As a college student, you are always worried about life after school. Will I get a well-paid job after graduation? How will my career growth journey be? Will I land a job that I love? These are a few questions you may wish to have answers to. But have you ever thought about the number of jobs you might have to take before landing your dream job?
Unlike in the older days, landing employment today is not that easy. The job marketplace’s competition has become very stiff. And, employees no longer last in one job as long as they did before. It is unfortunate how insecure employment in private sectors have become. One day you are hired and the next, the company is downsizing—you are laid off. The more secure government opportunities are scarce. As a result, a person may be forced to hop from one company to the other in search of stability.
A study by Forbes shows that employers still prefer experience to education. As a fresh graduate, this may force you to take up any employment opportunity (contracts or part-time) that may arise to build up your experience. These may include remote work in fields such as transcription, freelance writing, and data entry tasks that are on the rise.
And for you to progress, you may need to change types of jobs from time to time. This does not necessarily mean moving from company to company. Look at it this way. Even when working in a certain organization, every promotion will come with a different job description. You will need to keep on learning. So, exactly how many jobs should you expect to do in your lifetime?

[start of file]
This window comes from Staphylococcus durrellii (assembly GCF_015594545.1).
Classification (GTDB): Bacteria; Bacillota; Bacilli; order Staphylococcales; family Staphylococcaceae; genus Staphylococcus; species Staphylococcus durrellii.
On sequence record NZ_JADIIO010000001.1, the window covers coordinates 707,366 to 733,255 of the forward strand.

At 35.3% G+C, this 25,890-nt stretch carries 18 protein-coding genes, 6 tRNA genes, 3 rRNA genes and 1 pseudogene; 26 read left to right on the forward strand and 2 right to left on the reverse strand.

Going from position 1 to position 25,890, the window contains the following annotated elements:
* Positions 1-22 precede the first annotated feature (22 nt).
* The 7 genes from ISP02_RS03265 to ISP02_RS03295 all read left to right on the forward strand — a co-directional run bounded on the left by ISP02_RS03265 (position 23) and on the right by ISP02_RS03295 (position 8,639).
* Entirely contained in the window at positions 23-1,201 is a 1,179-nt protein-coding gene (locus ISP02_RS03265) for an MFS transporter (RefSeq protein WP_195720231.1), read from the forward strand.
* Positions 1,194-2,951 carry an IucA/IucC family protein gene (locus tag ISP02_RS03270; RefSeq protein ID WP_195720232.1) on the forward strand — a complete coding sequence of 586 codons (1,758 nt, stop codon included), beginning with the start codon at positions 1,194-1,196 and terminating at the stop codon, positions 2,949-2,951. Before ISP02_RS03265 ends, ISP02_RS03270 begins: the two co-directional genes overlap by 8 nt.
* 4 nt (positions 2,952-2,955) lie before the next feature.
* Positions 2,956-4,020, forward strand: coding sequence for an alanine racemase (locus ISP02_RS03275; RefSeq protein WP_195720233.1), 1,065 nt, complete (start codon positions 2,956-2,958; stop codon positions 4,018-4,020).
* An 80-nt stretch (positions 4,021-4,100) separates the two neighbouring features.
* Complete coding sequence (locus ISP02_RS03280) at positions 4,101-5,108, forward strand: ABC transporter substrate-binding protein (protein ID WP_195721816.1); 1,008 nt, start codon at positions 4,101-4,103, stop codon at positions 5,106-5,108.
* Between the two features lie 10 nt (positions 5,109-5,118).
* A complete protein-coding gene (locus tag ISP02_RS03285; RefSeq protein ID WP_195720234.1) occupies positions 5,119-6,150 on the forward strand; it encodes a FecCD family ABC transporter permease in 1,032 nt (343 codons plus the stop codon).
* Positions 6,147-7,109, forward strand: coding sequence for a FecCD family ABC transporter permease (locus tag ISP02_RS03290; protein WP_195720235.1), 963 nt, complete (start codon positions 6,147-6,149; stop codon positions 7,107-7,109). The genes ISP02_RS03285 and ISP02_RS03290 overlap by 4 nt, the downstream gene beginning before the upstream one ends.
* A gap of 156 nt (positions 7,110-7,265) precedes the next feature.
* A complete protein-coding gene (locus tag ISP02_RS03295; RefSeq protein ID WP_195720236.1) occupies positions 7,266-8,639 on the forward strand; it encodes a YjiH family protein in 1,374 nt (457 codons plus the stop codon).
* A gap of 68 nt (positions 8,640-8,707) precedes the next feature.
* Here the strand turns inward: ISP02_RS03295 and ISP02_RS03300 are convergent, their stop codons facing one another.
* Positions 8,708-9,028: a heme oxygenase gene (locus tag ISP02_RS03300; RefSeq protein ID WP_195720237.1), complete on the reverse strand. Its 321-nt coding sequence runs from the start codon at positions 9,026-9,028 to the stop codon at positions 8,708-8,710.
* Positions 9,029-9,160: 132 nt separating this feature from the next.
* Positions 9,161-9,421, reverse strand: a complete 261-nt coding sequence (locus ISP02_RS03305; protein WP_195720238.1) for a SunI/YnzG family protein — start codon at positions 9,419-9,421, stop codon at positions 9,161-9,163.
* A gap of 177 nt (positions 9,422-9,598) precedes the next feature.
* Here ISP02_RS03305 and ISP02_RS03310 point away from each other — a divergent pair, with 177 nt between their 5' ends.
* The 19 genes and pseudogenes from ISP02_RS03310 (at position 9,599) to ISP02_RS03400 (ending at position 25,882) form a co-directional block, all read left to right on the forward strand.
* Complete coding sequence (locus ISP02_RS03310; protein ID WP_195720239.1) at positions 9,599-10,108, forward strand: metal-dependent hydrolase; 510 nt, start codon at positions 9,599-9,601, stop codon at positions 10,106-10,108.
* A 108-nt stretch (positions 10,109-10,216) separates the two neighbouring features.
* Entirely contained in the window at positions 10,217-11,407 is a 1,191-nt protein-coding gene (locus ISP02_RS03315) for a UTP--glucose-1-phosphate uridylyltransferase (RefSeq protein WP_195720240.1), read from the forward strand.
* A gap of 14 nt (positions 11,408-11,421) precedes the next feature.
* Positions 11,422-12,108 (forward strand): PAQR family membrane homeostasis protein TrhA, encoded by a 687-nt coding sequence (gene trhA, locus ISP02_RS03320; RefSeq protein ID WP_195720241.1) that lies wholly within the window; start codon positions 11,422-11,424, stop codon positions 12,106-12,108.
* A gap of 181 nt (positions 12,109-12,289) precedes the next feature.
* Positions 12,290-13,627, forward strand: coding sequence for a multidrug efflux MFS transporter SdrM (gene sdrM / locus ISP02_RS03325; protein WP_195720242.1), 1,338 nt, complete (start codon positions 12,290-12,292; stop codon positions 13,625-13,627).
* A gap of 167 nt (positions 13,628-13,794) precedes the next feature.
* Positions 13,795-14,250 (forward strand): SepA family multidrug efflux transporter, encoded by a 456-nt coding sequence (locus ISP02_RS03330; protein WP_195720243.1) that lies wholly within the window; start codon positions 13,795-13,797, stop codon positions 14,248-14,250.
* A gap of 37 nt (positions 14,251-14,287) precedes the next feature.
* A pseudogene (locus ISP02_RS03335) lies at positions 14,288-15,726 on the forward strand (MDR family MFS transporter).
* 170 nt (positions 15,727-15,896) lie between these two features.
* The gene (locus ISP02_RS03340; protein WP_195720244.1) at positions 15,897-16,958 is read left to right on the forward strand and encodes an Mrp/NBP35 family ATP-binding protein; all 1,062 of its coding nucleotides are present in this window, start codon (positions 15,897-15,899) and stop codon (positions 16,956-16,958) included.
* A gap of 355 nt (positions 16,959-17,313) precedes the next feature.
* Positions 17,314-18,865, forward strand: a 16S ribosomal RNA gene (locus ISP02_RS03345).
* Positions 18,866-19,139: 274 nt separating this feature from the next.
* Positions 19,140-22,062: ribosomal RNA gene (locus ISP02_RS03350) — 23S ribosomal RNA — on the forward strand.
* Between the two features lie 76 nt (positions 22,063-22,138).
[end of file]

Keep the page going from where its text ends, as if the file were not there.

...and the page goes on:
According to a recent study by the Bureau of Labor Statistics, a person should expect to have an average of 12 to 15 jobs between the ages of 18 and 48. For some, it takes having to work in a certain job to discover they don’t like it. And to get to their dream career, they may have to go back to school and take a completely different line of study.
Others use their transferable skills such as strong communication skills, or analytical skills to land their dream job. Or, some may later realize a passion such as singing or drawing and turn them to be their sole source of income. Regardless of your current position at work, you will need to learn how to stay relevant in your workplace. It will help you grow in your career and to stand out among your workmates.
However, it does not matter how many jobs you do over lifetime rather it is the progress you make while there. Look at each occupation as an opportunity to grow and build yourself. Keep on learning – go back to school if you need to. You will be a valuable asset for every company you set foot.